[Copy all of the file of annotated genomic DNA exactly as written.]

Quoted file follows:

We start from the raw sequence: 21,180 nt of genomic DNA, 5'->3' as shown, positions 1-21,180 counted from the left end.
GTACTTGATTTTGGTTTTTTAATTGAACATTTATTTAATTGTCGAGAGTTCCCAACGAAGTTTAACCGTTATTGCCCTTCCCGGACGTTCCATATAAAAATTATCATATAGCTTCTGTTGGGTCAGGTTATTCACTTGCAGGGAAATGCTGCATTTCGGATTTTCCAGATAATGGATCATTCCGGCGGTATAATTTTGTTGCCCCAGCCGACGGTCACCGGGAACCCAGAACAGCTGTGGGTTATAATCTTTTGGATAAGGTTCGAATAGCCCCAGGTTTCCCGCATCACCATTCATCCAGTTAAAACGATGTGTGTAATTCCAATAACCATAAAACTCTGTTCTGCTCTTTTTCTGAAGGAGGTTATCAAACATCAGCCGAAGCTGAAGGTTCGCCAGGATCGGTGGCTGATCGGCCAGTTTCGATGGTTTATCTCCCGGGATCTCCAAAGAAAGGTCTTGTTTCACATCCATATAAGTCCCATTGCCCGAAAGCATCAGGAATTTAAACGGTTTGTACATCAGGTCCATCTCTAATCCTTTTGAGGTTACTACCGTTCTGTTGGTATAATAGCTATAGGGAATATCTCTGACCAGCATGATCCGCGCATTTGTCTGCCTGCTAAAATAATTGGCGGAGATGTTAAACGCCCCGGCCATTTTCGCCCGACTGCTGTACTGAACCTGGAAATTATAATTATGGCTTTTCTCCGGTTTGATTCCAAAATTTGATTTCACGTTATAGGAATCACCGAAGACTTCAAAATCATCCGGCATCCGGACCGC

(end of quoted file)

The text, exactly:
We start from the raw sequence: 21,180 nt of genomic DNA, 5'->3' as shown, positions 1-21,180 counted from the left end.
GTACTTGATTTTGGTTTTTTAATTGAACATTTATTTAATTGTCGAGAGTTCCCAACGAAGTTTAACCGTTATTGCCCTTCCCGGACGTTCCATATAAAAATTATCATATAGCTTCTGTTGGGTCAGGTTATTCACTTGCAGGGAAATGCTGCATTTCGGATTTTCCAGATAATGGATCATTCCGGCGGTATAATTTTGTTGCCCCAGCCGACGGTCACCGGGAACCCAGAACAGCTGTGGGTTATAATCTTTTGGATAAGGTTCGAATAGCCCCAGGTTTCCCGCATCACCATTCATCCAGTTAAAACGATGTGTGTAATTCCAATAACCATAAAACTCTGTTCTGCTCTTTTTCTGAAGGAGGTTATCAAACATCAGCCGAAGCTGAAGGTTCGCCAGGATCGGTGGCTGATCGGCCAGTTTCGATGGTTTATCTCCCGGGATCTCCAAAGAAAGGTCTTGTTTCACATCCATATAAGTCCCATTGCCCGAAAGCATCAGGAATTTAAACGGTTTGTACATCAGGTCCATCTCTAATCCTTTTGAGGTTACTACCGTTCTGTTGGTATAATAGCTATAGGGAATATCTCTGACCAGCATGATCCGCGCATTTGTCTGCCTGCTAAAATAATTGGCGGAGATGTTAAACGCCCCGGCCATTTTCGCCCGACTGCTGTACTGAACCTGGAAATTATAATTATGGCTTTTCTCCGGTTTGATTCCAAAATTTGATTTCACGTTATAGGAATCACCGAAGACTTCAAAATCATCCGGCATCCGGACCGC